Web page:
For the last six years, I’ve been taking lessons, studying and consistently practising, deep diving into a new world to me. And over the last three years, all those hours of learning came into practice when I took part in playing in the orchestra, choir, and was very lucky to have the opportunity to play in a musical.
I started studying music and it was a very slow and tedious process but I was excited about a new challenge. What inspires me is the drive to keep pushing forward and persevere. Life as an immigrant taught me a lot about finding alternative solutions and adjusting to a new way of life. Reviving myself as an artist while exploring new mediums through life’s challenges was a big point of inspiration and contributed to me believing in myself and letting go of my fears.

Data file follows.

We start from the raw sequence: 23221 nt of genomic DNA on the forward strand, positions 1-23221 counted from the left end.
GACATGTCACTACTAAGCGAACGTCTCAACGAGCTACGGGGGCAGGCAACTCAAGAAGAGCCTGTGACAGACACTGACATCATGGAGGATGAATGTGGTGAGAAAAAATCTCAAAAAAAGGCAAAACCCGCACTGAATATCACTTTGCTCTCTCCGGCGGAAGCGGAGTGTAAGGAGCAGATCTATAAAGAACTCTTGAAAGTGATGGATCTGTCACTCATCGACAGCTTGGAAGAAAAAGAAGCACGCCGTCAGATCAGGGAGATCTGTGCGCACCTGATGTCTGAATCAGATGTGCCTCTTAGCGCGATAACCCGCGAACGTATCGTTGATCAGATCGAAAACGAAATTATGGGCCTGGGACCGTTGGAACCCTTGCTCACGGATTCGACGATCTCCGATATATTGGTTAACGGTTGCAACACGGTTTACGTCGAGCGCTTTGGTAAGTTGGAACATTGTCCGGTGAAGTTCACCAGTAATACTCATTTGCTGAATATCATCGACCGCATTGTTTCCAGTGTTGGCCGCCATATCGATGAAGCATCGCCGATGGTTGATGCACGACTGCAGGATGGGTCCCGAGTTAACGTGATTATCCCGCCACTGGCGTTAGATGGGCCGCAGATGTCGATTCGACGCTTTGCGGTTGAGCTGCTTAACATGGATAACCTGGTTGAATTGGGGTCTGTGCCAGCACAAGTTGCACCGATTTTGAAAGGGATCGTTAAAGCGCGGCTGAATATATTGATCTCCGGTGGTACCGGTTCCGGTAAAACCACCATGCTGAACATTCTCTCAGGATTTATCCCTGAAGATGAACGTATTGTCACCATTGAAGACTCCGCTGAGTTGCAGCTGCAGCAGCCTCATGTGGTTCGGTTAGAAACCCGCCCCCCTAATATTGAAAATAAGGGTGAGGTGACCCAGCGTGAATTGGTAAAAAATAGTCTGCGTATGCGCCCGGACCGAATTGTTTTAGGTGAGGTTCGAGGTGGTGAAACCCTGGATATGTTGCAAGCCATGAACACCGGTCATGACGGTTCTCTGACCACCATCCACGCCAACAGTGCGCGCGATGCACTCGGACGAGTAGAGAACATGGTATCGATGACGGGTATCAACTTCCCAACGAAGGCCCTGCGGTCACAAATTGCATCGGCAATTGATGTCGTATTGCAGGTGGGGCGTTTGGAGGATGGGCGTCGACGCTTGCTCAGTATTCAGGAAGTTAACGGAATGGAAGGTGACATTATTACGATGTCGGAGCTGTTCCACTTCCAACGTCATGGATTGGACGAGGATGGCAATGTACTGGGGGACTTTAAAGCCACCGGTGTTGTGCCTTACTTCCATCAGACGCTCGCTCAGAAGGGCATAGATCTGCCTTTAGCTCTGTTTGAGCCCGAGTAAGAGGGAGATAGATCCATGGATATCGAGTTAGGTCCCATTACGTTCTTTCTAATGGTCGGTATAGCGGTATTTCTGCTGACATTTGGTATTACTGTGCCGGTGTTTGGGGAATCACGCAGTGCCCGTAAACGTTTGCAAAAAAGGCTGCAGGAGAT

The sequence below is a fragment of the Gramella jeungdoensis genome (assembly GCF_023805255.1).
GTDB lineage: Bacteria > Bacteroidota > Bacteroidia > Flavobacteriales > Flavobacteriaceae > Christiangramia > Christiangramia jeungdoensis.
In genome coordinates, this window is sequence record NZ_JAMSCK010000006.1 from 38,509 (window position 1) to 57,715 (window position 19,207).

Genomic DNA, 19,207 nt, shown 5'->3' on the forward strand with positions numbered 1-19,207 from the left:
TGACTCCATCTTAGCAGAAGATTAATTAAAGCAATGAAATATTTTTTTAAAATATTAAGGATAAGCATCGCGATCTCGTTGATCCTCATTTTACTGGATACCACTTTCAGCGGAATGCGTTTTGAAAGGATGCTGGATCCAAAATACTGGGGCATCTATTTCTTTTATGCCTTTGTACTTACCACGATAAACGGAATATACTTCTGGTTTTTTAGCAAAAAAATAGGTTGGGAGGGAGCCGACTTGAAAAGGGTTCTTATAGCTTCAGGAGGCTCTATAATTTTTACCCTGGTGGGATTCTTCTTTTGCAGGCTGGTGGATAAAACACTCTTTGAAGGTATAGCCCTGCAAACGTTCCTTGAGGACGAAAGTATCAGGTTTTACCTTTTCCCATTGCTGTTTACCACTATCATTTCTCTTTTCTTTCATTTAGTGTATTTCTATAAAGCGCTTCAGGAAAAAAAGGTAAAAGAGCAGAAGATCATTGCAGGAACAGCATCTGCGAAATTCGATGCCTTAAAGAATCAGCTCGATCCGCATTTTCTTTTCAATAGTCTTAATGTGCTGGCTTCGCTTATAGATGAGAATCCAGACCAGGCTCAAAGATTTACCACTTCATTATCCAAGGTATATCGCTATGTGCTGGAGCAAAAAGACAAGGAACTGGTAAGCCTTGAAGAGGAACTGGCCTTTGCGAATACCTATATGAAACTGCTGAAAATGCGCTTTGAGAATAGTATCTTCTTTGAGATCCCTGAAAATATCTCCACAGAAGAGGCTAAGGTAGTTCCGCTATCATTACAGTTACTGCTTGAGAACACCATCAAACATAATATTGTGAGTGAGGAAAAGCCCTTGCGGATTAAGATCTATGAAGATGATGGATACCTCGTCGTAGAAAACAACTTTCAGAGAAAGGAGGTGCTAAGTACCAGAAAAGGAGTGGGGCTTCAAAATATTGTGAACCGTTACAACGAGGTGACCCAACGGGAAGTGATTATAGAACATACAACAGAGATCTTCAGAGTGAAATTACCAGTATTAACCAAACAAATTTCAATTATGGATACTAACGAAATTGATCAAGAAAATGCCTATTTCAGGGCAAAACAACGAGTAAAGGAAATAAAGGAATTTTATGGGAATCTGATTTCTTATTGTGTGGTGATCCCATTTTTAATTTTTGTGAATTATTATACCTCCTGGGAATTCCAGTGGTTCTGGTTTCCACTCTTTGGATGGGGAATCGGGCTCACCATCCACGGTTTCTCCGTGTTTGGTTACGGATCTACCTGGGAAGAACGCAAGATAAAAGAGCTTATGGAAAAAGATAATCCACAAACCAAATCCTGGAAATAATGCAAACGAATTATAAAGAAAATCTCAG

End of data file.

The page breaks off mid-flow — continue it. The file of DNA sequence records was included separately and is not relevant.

What challenges have you identified specifically for artists like you who are new to Canada, especially Calgary?
Coming to a new country is full of its own challenges but for me language was definitely the biggest battle here. The cultural differences are so evident in terms of our way of conducting yourself in Mexico versus the life flow here, in Calgary/Canada, which is something I still sometimes struggle with. Being in Calgary however, is a world of a difference as in Montreal, I found it almost impossible and didn’t feel as welcomed there.
As an immigrant, it may seem like you have no chances without support and resources. Having support from my family and the connections and opportunities I received through ICAI made the world of a difference for me. Here in Calgary I have to say that we have been very lucky and the people we work with are very pleasant and welcoming. I am so blessed to have made the impactful connections here that made me believe in myself again and not worry so much about what I don’t have yet but rather seeing myself as an artist on a journey.